Snuggling With the Demons

(It’s good to re-cycle! …Even old articles :)


In order to truly reach our potential as unique human beings, we must face our Demons – those parts of Self that don’t feel very respectable; the parts you’d like to disown; those aspects you do not want to accept about yourself.

Carl Jung coined the term “The shadow” to describe our demons. It’s the unconscious composite of self that has been repressed, suppressed or disowned. Our shadow often has both positive and negative aspects. For instance, the shadow of someone who identifies with self as being kind may not be able to see when he or she is being harsh or unpleasant. And a person’s shadow can have hidden positive qualities that have been repressed. The shadow of a person who perceives himself to be unfeeling may not see that he or she can also be tender. Jung described the unconscious is an active part of the normal human psyche, and that “neurosis results from a disharmony between the individual’s unconsciousness and the higher Self”.

The first task on the path to your potential happens when you become aware of your inner states of being – your motives, emotional reactions, and patterns of thought – as you experience the world around you. If you look into your own life, you will notice that your beliefs and expectations, many of them formed in early childhood, skew your experience of reality. And the effects of cultural, historical, and environmental influences may be beyond our individual ability to control. But many of those influences can be challenged. It begins with awareness.

Becoming aware is enormously important in freeing you from these patterns, but awareness will not, by itself, remove them altogether. At the level of daily living, these insights do not “fix” the old patterned emotional tendencies. You still have the same difficulties in your relationships, the same tendency to confirm what you think you already know, and drudge on, wishing it would all change.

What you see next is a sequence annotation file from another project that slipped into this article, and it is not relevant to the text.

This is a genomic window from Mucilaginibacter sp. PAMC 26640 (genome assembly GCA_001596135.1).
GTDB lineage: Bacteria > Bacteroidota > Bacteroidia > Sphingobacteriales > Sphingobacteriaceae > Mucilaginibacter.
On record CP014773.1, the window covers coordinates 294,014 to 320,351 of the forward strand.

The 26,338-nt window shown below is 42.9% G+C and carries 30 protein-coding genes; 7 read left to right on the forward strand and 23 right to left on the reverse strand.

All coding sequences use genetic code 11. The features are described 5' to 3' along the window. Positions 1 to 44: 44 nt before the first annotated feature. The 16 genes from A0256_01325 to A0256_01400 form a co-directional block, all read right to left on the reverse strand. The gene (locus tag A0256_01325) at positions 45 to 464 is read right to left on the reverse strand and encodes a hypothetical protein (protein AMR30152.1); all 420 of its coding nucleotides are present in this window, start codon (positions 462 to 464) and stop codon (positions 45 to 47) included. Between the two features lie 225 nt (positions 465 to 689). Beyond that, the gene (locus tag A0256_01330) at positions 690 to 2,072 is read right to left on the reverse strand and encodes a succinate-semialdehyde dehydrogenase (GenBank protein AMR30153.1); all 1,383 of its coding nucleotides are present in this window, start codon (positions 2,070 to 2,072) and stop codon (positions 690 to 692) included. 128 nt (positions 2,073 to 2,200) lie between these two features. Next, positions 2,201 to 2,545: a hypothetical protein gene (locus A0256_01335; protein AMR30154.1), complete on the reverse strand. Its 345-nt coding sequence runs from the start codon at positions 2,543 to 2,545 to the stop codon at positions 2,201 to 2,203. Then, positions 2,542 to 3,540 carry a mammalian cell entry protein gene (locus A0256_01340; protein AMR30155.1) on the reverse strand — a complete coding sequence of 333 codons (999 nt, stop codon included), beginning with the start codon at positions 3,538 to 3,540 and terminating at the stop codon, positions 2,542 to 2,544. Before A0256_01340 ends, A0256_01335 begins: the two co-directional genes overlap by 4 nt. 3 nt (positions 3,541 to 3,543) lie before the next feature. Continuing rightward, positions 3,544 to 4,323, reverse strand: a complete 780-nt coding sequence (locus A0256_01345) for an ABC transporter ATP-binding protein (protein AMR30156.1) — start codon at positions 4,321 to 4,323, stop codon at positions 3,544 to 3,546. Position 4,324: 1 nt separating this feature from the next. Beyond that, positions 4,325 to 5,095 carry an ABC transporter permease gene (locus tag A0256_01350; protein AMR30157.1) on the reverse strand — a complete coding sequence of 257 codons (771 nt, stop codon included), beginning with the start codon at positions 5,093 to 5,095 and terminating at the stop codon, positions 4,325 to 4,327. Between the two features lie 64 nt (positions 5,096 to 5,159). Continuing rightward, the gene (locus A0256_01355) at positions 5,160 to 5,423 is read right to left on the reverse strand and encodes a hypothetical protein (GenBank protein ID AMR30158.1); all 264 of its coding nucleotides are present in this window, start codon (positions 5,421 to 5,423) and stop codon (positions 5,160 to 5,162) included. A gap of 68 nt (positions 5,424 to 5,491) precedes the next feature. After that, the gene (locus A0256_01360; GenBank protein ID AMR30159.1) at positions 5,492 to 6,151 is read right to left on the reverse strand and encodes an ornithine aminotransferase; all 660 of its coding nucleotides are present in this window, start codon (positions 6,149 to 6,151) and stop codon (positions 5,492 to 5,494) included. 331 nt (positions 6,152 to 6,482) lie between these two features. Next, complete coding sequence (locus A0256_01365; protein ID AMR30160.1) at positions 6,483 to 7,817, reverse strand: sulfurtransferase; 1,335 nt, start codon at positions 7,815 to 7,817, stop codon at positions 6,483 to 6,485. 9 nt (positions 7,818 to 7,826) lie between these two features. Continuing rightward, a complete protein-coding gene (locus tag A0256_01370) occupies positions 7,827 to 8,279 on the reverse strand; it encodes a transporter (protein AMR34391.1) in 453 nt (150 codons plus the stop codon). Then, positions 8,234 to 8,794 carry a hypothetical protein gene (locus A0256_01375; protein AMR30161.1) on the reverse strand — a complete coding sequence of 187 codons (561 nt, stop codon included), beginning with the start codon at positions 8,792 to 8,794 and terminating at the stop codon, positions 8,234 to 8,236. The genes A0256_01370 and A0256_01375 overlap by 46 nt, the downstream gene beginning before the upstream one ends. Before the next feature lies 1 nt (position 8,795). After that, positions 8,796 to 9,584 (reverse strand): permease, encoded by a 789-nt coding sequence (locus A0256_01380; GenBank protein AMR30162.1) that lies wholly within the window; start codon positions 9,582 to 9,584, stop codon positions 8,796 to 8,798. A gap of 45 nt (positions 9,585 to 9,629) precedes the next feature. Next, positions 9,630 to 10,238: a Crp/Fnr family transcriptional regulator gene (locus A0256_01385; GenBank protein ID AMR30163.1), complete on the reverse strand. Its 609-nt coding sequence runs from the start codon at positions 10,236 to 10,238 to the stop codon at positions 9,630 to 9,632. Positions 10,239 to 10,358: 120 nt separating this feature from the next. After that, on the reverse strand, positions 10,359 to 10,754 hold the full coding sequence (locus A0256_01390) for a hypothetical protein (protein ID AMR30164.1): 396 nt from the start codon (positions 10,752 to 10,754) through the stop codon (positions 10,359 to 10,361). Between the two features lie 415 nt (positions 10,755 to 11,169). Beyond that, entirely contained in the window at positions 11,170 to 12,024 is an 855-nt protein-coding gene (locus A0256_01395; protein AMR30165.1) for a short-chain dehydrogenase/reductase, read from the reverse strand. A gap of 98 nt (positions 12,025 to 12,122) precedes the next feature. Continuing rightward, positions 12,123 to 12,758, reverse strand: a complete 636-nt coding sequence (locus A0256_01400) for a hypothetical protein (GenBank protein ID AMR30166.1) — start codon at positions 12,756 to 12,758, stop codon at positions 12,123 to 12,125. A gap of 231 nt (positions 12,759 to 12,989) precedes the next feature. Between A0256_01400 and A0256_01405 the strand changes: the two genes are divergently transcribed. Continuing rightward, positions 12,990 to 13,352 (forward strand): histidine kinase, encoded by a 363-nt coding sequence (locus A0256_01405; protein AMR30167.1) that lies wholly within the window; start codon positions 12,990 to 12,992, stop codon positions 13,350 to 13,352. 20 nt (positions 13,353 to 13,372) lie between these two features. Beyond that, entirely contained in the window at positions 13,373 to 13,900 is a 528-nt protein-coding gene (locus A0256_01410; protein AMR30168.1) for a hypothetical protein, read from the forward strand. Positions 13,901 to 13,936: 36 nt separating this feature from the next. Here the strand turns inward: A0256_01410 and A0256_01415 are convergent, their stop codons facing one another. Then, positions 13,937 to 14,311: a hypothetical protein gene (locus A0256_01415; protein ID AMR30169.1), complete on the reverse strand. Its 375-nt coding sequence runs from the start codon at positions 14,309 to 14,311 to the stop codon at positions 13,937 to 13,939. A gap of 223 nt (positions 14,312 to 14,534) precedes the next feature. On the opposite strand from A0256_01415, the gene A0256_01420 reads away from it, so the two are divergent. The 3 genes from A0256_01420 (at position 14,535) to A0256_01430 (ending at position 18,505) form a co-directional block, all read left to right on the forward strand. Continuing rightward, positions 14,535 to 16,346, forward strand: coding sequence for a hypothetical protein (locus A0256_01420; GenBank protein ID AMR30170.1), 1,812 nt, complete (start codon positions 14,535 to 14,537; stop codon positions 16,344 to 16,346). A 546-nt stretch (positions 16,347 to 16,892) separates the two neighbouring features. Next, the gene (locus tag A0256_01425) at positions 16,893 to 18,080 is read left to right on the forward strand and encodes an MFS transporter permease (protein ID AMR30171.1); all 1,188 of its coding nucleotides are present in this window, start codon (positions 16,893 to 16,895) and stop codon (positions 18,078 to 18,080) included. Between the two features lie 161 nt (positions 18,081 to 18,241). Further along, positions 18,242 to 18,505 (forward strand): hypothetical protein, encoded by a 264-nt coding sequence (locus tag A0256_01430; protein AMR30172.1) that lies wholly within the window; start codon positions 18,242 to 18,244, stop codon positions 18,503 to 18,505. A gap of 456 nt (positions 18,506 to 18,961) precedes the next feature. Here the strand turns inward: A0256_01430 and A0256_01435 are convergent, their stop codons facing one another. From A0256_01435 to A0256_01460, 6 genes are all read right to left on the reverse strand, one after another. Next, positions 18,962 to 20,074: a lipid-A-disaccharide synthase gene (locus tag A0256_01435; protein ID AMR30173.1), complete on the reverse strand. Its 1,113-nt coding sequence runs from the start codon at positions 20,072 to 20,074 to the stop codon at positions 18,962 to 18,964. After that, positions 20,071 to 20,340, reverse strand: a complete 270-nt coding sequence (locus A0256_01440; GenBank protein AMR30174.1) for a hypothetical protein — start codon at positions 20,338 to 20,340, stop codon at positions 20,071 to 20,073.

“We can’t solve problems by using the same kind of thinking we used when we created them.”

~Albert Einstein

Only by learning to investigate and integrate our unconscious patterns of thinking and feeling can we become whole and end our imprisoned patterns that cause most of our suffering. We must stop pushing away moments of discomfort, but instead welcome them as opportunities to see into and eventually through the unexamined aspects of self that have been driving us.

Making the unconscious conscious is a radical kind of responsibility for the self, and the only true path to freedom and authenticity.

“Each time we bring the light of awareness into the corners of our psyche, it is like turning on the light in a dark room. As we get accustomed to the feelings, we find we can leave the light on. The monsters and dragons reveal themselves to be shadows. Then we don’t have to do anything to get rid of them. It’s as if they were never even there.” ~ Sally Kempton

Our supposed demons have their own gifts and challenges. But the perfect way to tame each of them is by learning to understand them, appreciate their message, and give them the simple things they need. As soon as these parts of self feel understood,  they tend to no longer threaten us. They become assets instead of liabilities.

Psychotherapy can help you learn to transform these unconscious energies into snuggly beasts. I haven’t met a client who didn’t love themselves more after meeting their demons with understanding. Maybe a therapist can help you, too.

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